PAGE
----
Pierre Troisgros (left) and his lifelong accomplice Paul Bocuse during a trip to Moscow.


JF Mesplède

  • Pierre Troisgros, three-star chef in the Michelin Guide, died Wednesday at the age of 92.

  • As part of the "Bocuse gang", he embodied alongside his brother Jean, the revival of French gastronomy.

  • Inventor of salmon with sorrel, he was one of the first chefs to leave the kitchen to greet his customers in the dining room.

He was perhaps the most discreet of the "Bocuse gang".

The three-starred Roanne chef Pierre Troisgros passed away this Wednesday at the age of 92, thus joining “Monsieur Paul” his lifelong accomplice in heaven.

The one with which he had made his debut behind the furnaces of Fernand Point.

The one with whom he had formed an extraordinary friendship for 70 years.

Inseparable from his brother Jean, Pierre Troisgros was part of this generation of chefs who revolutionized French cuisine in the early 1960s. “We had Auguste Escoffier, the first to have shaken up traditions, the man who invented cuisine modern at the beginning of the 20th century.

And then, nothing more happened.

We had to wait half a century for this generation of geniuses to emerge, ”explains Emmanuel Rubin, food critic at

Le Figaro

and co-founder of the Fooding guide.

Hold out a plate like you hold out a mirror

“They had the great intelligence to understand that at the beginning of the 1960s, society had changed, the public had changed, table manners had changed,” continues Emmanuel Rubin.

The middle class was no longer the same as that of the 1940s and 1950s. We were in the presence of people who wanted to eat well while doing themselves good.

They knew how to hold out a plate like holding a mirror ”.

"They brought a new vision of cuisine: less heavy, more digestible", adds Jean-François Mesplède, former director of the Michelin Guide.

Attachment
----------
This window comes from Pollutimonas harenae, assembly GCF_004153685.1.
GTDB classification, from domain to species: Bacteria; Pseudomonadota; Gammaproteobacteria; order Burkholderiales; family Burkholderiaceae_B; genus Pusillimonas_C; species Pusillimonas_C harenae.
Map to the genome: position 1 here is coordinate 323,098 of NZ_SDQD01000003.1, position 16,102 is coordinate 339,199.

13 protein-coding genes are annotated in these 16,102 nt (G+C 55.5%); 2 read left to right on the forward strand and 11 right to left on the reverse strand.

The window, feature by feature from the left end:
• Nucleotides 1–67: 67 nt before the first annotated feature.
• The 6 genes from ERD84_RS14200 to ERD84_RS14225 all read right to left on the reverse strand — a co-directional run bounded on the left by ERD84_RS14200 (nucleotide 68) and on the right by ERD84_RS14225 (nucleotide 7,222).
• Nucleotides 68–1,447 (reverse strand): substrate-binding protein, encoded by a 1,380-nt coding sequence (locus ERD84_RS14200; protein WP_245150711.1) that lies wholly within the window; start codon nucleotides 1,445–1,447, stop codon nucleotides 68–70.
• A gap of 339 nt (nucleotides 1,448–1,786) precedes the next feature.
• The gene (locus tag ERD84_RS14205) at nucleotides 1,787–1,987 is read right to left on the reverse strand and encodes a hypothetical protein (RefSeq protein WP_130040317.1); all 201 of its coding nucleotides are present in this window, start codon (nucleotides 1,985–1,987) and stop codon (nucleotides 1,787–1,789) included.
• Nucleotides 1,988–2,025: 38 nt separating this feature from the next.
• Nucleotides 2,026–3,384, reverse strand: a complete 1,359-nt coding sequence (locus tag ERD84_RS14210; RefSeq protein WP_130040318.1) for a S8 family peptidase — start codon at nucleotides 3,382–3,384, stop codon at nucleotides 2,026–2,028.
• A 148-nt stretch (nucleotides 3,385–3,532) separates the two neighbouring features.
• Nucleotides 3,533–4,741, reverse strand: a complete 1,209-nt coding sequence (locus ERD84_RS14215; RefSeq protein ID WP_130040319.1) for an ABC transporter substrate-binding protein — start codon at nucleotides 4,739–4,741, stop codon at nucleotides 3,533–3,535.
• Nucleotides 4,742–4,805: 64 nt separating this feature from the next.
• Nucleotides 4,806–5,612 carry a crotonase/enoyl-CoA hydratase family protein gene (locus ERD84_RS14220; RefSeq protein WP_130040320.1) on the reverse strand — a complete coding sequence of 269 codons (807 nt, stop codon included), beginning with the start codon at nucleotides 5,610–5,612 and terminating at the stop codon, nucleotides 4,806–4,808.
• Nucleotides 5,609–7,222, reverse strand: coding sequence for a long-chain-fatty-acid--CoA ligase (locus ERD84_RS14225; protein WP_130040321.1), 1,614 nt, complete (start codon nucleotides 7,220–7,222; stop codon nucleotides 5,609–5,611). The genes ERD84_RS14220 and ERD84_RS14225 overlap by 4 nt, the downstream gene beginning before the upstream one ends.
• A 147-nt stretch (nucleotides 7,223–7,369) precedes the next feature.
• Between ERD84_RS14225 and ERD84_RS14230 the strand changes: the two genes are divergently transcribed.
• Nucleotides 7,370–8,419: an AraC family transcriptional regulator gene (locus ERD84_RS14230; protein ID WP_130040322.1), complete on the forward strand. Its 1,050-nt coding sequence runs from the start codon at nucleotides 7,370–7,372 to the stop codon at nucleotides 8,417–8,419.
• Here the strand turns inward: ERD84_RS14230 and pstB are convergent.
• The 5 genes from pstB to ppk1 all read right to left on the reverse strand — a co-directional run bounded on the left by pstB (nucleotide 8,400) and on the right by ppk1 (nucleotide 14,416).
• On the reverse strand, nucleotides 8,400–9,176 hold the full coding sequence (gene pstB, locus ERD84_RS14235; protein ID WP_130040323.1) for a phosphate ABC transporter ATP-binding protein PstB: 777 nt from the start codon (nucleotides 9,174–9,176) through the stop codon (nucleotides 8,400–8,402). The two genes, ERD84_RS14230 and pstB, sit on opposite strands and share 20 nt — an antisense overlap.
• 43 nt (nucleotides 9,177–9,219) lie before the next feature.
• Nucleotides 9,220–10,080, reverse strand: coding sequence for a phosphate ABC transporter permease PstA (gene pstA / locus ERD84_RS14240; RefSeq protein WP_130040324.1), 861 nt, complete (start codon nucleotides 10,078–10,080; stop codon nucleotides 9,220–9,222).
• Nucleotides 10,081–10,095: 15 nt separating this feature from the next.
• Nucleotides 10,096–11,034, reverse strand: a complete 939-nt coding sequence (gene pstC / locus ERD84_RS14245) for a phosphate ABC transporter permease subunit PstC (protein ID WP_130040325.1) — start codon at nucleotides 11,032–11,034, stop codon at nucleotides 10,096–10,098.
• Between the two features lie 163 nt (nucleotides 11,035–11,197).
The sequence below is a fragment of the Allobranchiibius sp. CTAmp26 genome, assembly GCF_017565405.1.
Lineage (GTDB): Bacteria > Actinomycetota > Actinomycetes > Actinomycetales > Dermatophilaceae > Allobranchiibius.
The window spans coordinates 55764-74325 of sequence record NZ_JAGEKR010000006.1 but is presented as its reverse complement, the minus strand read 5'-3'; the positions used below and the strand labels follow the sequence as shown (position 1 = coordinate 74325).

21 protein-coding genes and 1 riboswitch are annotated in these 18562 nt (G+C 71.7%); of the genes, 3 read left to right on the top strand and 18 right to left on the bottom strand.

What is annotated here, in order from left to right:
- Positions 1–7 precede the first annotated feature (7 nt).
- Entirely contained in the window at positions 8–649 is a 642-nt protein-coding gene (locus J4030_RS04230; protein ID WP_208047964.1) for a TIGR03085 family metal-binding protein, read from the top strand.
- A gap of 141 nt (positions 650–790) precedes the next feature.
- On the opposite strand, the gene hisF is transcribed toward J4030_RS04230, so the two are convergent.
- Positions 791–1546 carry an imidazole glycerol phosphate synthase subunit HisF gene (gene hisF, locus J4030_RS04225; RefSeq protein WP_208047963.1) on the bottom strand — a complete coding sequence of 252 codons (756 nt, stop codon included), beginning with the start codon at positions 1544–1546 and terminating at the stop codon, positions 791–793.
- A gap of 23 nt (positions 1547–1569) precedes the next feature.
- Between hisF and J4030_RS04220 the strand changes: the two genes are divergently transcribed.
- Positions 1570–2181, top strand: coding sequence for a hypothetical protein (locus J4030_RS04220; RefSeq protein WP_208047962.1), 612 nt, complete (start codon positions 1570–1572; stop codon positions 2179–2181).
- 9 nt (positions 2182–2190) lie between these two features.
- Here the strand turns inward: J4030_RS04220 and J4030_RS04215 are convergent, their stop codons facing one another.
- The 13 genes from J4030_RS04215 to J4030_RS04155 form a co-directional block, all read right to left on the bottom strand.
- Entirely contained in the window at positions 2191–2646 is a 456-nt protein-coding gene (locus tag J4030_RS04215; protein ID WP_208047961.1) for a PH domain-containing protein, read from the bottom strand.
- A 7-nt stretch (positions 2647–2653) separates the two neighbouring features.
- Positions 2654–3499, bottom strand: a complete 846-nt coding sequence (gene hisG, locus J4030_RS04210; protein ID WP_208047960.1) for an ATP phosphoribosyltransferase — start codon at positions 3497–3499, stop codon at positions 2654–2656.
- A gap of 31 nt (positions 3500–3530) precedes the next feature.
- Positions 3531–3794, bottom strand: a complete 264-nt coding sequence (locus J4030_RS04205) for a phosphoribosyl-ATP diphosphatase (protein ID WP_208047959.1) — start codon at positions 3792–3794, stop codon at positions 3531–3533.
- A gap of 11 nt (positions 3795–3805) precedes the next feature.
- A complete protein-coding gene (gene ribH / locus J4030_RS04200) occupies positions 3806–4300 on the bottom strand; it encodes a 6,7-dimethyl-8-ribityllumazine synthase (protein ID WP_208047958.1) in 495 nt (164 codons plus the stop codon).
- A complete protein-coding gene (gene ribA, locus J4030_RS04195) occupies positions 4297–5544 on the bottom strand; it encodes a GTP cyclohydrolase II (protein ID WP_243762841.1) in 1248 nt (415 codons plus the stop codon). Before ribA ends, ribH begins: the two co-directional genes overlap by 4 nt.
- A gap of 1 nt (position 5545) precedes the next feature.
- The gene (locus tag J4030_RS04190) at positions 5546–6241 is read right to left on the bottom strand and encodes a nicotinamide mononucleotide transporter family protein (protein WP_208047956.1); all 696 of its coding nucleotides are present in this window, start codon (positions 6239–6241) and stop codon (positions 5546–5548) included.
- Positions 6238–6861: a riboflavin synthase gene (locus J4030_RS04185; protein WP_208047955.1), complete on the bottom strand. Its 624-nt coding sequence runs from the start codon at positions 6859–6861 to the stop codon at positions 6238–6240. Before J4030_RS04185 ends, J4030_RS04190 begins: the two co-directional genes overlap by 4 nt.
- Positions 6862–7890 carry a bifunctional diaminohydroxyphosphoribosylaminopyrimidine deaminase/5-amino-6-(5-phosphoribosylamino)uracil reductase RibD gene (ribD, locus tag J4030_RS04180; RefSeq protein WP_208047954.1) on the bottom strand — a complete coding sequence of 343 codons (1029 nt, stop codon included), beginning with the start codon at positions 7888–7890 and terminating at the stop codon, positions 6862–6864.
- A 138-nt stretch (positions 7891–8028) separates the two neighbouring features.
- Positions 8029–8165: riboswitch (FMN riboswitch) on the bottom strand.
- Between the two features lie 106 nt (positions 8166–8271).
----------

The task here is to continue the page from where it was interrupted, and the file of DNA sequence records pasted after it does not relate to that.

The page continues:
The group of quadras is betting to remove the flour from the sauces, to put much less butter in their dishes and to make shorter juices.

They make more room for products and completely revisit the basics of traditional French cuisine.

Without ever disappointing the palates of gourmets.

And Pierre Troisgros particularly made an impression by inventing his signature dish: salmon with sorrel.

The inventor of salmon with sorrel

“He had the idea of ​​marrying the fat of fish with the acidity of sorrel.

While we used to overcook salmon, he decided to cook it in a rosy way, explains Jean-François Mesplède.

At the time, the chronicler of

Le Monde

hailed this initiative by talking about an intelligent dish.

And its recipe has become emblematic ”.

“Discreet”, even “shy”, the Roanne chef who won his third star in 1968, will be one of the first to greet customers in the dining room.

“It was very innovative for the time,” recalls the former director of the Michelin Guide.

Pierre Troisgros and his brother allowed cooks to finally be considered and to obtain a new social status.

Before, the job was thankless, poorly paid.

With them, everything changed.

They have become owners of their businesses, masters of their destinies ”.

The cooks, led by the media Paul Bocuse, earn their star stripes.

But the Troisgros brothers shun the lights of television sets, preferring the heat of their stoves.

A discreet stove star

“Their strength has been knowing how to work as a family, with four hands without ever getting angry,” continues Emmanuel Rubin.

I believe this teamwork calmed the egos.

Without wanting to criticize Paul Bocuse's career, we cultivated discretion and humility within the Troisgros house ”.

“Their strength is above all to have known how to renew themselves perpetually, they have constantly questioned themselves.

And when we know the pressure generated by obtaining the third star, we know that these are rare things in this profession ”, underlines Jean-François Mesplède, insisting on the feat of having succeeded in keeping the three macaroons for over 50 years.

From generation to generation.

"In this family, there were heirs who knew how to stay in the spirit of what the parents had transmitted to them, but who knew how to live with their time by perpetually renewing themselves", he explains.

Starting with Michel Troisgros, Pierre's son.

Then today Caesar and Leo, the grandsons.

“Pierre Troisgros was serious about his work, but he was bonhomie incarnate.

He knew how to relax and have fun, ”recalls Jean-François Mesplède.

And to evoke a memory on the terrace of the Pouchkine café in Moscow, where Paul Bocuse and Pierre Troisgros had surprised the audience: “They had started singing a Burgundian song.

The Muscovites, a little scared at first, ended up getting up to applaud and sing with them.

It was very revealing of the bond they shared throughout their lives ”.


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